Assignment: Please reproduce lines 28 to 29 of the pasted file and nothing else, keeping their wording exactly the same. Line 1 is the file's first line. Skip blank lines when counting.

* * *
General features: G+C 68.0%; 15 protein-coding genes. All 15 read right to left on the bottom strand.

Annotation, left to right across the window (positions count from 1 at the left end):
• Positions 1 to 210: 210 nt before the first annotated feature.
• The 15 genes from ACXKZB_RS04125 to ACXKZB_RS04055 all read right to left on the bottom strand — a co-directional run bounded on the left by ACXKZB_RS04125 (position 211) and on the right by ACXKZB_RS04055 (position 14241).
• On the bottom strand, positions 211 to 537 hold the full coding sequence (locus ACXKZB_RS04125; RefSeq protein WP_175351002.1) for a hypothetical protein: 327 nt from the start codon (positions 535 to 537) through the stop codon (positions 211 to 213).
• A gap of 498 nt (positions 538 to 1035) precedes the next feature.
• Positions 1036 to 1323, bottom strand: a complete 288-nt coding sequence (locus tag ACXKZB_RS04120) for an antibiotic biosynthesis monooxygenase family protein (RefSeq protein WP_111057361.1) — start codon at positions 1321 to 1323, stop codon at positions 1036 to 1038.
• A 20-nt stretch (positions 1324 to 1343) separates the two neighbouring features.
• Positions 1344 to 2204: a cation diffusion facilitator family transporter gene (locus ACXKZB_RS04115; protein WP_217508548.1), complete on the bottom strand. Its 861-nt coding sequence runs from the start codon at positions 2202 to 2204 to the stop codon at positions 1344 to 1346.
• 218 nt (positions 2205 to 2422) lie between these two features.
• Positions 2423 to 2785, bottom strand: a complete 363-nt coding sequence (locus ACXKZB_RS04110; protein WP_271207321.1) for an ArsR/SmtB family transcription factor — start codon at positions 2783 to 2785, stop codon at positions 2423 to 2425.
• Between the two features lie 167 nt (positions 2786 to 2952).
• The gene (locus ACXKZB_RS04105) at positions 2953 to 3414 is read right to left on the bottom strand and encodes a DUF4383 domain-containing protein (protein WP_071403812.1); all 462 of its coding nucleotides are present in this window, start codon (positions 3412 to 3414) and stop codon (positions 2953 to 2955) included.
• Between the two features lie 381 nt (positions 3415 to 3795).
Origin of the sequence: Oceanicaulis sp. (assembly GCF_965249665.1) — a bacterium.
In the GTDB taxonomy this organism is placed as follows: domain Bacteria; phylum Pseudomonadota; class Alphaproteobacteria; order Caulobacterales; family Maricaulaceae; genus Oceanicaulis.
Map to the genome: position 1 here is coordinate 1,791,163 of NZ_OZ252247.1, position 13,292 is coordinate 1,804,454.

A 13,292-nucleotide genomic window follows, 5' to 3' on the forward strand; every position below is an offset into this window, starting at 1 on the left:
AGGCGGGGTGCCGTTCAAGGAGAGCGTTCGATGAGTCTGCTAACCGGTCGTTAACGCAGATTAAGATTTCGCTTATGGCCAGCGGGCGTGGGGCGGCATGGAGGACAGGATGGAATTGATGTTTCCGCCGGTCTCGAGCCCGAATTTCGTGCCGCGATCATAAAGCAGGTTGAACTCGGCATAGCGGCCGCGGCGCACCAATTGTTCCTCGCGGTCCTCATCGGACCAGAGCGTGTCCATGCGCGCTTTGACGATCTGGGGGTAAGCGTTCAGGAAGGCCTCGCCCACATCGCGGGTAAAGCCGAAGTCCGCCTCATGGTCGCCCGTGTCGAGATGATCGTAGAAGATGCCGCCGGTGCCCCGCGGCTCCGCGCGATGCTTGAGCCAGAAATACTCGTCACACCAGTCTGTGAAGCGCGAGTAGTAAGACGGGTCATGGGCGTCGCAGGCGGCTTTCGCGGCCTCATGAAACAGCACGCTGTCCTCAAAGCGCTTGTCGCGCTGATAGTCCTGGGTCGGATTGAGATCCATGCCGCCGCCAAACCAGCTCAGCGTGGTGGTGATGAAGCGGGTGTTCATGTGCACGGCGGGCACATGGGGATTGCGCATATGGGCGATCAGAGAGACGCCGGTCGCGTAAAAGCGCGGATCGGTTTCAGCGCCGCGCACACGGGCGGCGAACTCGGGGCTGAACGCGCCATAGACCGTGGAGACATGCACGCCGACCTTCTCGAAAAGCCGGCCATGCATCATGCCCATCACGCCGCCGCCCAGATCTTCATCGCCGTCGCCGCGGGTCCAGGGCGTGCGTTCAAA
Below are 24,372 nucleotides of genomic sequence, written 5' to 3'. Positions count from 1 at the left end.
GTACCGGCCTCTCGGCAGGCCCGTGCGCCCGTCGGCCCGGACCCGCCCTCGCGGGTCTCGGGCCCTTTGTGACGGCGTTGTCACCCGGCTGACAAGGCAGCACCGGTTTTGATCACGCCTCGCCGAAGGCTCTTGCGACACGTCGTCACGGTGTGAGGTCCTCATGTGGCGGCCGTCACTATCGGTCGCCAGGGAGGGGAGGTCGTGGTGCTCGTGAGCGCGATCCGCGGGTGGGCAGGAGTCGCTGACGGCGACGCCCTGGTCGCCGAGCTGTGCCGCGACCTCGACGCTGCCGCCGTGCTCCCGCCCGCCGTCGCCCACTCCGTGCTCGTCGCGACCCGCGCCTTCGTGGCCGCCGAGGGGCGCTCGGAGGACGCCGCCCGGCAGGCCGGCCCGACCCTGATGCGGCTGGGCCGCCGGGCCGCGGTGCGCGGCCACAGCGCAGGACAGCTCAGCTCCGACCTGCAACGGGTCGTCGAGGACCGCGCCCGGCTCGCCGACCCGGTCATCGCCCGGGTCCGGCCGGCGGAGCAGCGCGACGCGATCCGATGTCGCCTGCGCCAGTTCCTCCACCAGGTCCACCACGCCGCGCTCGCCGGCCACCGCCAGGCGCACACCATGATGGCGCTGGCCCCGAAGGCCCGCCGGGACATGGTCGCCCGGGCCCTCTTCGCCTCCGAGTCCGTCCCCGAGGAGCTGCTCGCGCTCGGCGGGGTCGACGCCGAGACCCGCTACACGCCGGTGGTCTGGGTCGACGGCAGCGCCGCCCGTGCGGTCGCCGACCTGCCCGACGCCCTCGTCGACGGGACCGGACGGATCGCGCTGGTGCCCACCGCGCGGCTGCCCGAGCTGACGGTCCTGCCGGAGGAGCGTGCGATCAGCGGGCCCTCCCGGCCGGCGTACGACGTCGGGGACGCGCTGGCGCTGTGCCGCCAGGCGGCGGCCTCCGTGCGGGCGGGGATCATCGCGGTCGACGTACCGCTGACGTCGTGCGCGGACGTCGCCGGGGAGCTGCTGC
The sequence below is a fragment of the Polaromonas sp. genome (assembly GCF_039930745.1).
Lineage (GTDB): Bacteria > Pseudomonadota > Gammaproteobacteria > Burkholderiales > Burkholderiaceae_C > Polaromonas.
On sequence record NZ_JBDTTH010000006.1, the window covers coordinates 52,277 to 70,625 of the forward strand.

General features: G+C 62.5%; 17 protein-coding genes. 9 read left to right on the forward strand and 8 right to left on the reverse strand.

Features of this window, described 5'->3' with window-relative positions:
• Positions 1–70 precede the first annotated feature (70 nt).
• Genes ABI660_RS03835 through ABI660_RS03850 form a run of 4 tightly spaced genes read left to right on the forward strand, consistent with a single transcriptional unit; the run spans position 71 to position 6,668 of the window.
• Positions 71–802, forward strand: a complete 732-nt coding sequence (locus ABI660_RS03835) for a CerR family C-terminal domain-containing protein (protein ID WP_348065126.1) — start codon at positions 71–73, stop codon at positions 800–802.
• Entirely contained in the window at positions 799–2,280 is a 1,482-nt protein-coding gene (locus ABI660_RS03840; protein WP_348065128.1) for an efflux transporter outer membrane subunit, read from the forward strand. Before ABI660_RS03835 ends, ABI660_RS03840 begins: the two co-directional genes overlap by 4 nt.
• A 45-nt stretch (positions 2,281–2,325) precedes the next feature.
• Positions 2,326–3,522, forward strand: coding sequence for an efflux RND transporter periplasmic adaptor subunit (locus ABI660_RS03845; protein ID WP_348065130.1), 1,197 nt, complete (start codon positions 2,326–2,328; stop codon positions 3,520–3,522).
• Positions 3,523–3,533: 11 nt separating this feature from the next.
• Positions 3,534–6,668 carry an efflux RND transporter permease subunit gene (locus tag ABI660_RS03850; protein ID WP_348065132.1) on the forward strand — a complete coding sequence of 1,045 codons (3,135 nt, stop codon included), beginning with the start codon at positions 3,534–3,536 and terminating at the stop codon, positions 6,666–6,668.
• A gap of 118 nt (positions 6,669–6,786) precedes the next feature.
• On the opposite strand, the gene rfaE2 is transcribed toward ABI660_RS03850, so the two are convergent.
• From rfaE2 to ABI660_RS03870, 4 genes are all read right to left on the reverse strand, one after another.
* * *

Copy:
• Genes ABI660_RS03835 through ABI660_RS03850 form a run of 4 tightly spaced genes read left to right on the forward strand, consistent with a single transcriptional unit; the run spans position 71 to position 6,668 of the window.
• Positions 71–802, forward strand: a complete 732-nt coding sequence (locus ABI660_RS03835) for a CerR family C-terminal domain-containing protein (protein ID WP_348065126.1) — start codon at positions 71–73, stop codon at positions 800–802.